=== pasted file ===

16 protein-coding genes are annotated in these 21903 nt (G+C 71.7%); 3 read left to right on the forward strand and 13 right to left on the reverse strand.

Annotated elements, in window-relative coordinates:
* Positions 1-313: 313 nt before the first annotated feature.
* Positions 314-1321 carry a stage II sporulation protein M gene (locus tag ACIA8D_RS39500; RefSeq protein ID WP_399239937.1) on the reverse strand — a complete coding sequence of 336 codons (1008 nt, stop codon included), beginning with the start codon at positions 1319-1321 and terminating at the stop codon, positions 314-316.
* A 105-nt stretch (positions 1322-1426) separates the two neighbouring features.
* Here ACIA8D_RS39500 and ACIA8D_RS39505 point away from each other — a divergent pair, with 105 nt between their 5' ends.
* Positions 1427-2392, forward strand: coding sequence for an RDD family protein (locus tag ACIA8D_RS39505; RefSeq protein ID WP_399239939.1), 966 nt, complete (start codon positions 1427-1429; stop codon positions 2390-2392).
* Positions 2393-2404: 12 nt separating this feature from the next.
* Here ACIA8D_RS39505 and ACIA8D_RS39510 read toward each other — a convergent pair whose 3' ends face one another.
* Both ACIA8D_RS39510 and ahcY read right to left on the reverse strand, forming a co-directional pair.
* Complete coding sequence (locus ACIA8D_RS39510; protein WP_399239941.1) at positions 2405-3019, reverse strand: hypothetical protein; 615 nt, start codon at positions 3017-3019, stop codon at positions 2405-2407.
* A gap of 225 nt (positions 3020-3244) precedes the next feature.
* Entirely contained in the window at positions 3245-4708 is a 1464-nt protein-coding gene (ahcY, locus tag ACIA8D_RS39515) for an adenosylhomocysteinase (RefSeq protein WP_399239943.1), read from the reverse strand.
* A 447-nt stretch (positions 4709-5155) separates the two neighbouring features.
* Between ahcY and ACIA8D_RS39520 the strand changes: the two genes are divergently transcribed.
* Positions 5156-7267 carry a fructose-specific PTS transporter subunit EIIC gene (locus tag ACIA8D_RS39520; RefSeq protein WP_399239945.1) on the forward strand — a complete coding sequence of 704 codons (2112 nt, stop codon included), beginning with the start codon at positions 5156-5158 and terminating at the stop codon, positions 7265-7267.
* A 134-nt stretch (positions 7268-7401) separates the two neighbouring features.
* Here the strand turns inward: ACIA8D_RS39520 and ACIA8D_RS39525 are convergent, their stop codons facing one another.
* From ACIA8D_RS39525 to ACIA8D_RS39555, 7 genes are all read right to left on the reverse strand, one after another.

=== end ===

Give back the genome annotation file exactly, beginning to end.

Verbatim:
16 protein-coding genes are annotated in these 21903 nt (G+C 71.7%); 3 read left to right on the forward strand and 13 right to left on the reverse strand.

Annotated elements, in window-relative coordinates:
* Positions 1-313: 313 nt before the first annotated feature.
* Positions 314-1321 carry a stage II sporulation protein M gene (locus tag ACIA8D_RS39500; RefSeq protein ID WP_399239937.1) on the reverse strand — a complete coding sequence of 336 codons (1008 nt, stop codon included), beginning with the start codon at positions 1319-1321 and terminating at the stop codon, positions 314-316.
* A 105-nt stretch (positions 1322-1426) separates the two neighbouring features.
* Here ACIA8D_RS39500 and ACIA8D_RS39505 point away from each other — a divergent pair, with 105 nt between their 5' ends.
* Positions 1427-2392, forward strand: coding sequence for an RDD family protein (locus tag ACIA8D_RS39505; RefSeq protein ID WP_399239939.1), 966 nt, complete (start codon positions 1427-1429; stop codon positions 2390-2392).
* Positions 2393-2404: 12 nt separating this feature from the next.
* Here ACIA8D_RS39505 and ACIA8D_RS39510 read toward each other — a convergent pair whose 3' ends face one another.
* Both ACIA8D_RS39510 and ahcY read right to left on the reverse strand, forming a co-directional pair.
* Complete coding sequence (locus ACIA8D_RS39510; protein WP_399239941.1) at positions 2405-3019, reverse strand: hypothetical protein; 615 nt, start codon at positions 3017-3019, stop codon at positions 2405-2407.
* A gap of 225 nt (positions 3020-3244) precedes the next feature.
* Entirely contained in the window at positions 3245-4708 is a 1464-nt protein-coding gene (ahcY, locus tag ACIA8D_RS39515) for an adenosylhomocysteinase (RefSeq protein WP_399239943.1), read from the reverse strand.
* A 447-nt stretch (positions 4709-5155) separates the two neighbouring features.
* Between ahcY and ACIA8D_RS39520 the strand changes: the two genes are divergently transcribed.
* Positions 5156-7267 carry a fructose-specific PTS transporter subunit EIIC gene (locus tag ACIA8D_RS39520; RefSeq protein WP_399239945.1) on the forward strand — a complete coding sequence of 704 codons (2112 nt, stop codon included), beginning with the start codon at positions 5156-5158 and terminating at the stop codon, positions 7265-7267.
* A 134-nt stretch (positions 7268-7401) separates the two neighbouring features.
* Here the strand turns inward: ACIA8D_RS39520 and ACIA8D_RS39525 are convergent, their stop codons facing one another.
* From ACIA8D_RS39525 to ACIA8D_RS39555, 7 genes are all read right to left on the reverse strand, one after another.